Researchers publish evidence supporting natural capital valuation
The Valuing Nature Programme last week published four new reports that could help water companies as well as other businesses and government to take an evidence-based approach to natural capital valuation.
The reports summarise the science available, identify evidence gaps and make recommendations for further collaborative action by government, business and academia in four key areas:
The natural capital valuation of floodplains in relation to preventing floods, storing carbon, and supporting biodiversity. http://valuing-nature.net/FloodplainNC
The natural capital valuation of soil in relation to producing food, storing carbon and regulating water supply. http://valuing-nature.net/SoilNC
Natural capital trade-offs from the afforestation of peatlands in relation to the effect on storing carbon, controlling water supply, supporting biodiversity, providing recreational spaces and preserving a record of the past. http://valuing-nature.net/ForestedPeatNC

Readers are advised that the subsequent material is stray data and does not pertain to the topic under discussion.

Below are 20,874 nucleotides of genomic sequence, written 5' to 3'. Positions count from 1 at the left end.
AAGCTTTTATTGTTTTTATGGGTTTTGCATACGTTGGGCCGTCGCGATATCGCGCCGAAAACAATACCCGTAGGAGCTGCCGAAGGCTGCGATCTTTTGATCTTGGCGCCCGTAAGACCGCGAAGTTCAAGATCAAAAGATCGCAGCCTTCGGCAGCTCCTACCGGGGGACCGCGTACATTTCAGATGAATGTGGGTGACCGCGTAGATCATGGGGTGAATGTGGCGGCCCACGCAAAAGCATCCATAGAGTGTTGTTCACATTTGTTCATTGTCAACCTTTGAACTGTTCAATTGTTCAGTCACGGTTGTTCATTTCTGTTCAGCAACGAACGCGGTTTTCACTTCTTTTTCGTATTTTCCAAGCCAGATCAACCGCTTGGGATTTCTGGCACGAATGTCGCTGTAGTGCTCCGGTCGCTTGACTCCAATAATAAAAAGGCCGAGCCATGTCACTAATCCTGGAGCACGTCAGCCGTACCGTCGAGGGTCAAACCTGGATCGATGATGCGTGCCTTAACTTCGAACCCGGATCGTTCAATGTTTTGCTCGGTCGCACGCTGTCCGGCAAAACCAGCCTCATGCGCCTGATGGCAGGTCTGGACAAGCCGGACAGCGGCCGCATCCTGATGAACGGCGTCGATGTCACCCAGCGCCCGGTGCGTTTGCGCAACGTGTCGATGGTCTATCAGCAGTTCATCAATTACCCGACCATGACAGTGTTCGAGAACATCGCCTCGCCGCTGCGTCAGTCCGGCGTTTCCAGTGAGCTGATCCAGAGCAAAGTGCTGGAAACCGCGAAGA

How businesses are using natural capital assessments in practice. http://valuing-nature.net/PrivateSectorNC
A fifth report, on the natural capital of temporary rivers, has already been published, highlighting their varied benefits including supporting biodiversity plus drought and flood control. http://valuing-nature.net/TemporaryRiverNC
The concept of natural capital lies at the heart of the UK government’s recently published 25 Year Environment Plan and is set to play an increasingly influential role in public policy and business decision-making.
The Valuing Nature Programme is a five-year, £7m initiative funded by the Natural Environment Research Council, the Economic and Social Research Council, the Biotechnology and Biological Sciences Research Council, the Arts and Humanities Research Council, and DEFRA. Its aim is to improve understanding of the value of nature both in non-economic and economic terms, and to improve the use of these valuations in decision making. Co-ordinated by a multidisciplinary team and led by the Centre for Ecology & Hydrology, it funds research and also support researchers in making links with policymakers, businesses and practitioners through the Valuing Nature Network.